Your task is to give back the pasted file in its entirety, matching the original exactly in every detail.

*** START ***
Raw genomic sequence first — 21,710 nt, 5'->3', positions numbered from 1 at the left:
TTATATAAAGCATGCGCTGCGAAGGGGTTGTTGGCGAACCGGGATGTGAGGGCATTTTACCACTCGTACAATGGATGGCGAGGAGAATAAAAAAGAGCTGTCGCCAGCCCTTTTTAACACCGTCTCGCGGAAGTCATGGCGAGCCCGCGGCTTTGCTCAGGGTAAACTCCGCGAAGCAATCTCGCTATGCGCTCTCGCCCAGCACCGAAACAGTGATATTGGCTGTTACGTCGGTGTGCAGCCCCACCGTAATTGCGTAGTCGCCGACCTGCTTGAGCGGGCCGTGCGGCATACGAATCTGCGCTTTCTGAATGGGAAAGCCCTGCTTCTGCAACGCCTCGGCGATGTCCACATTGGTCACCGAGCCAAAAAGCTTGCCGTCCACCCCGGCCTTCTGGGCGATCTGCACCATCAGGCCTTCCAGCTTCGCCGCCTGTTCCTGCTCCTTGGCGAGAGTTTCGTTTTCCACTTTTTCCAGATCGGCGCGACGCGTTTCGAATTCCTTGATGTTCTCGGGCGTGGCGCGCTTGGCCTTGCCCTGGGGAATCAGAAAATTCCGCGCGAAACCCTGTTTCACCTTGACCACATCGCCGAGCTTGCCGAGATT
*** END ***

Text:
Raw genomic sequence first — 21,710 nt, 5'->3', positions numbered from 1 at the left:
TTATATAAAGCATGCGCTGCGAAGGGGTTGTTGGCGAACCGGGATGTGAGGGCATTTTACCACTCGTACAATGGATGGCGAGGAGAATAAAAAAGAGCTGTCGCCAGCCCTTTTTAACACCGTCTCGCGGAAGTCATGGCGAGCCCGCGGCTTTGCTCAGGGTAAACTCCGCGAAGCAATCTCGCTATGCGCTCTCGCCCAGCACCGAAACAGTGATATTGGCTGTTACGTCGGTGTGCAGCCCCACCGTAATTGCGTAGTCGCCGACCTGCTTGAGCGGGCCGTGCGGCATACGAATCTGCGCTTTCTGAATGGGAAAGCCCTGCTTCTGCAACGCCTCGGCGATGTCCACATTGGTCACCGAGCCAAAAAGCTTGCCGTCCACCCCGGCCTTCTGGGCGATCTGCACCATCAGGCCTTCCAGCTTCGCCGCCTGTTCCTGCTCCTTGGCGAGAGTTTCGTTTTCCACTTTTTCCAGATCGGCGCGACGCGTTTCGAATTCCTTGATGTTCTCGGGCGTGGCGCGCTTGGCCTTGCCCTGGGGAATCAGAAAATTCCGCGCGAAACCCTGTTTCACCTTGACCACATCGCCGAGCTTGCCGAGATT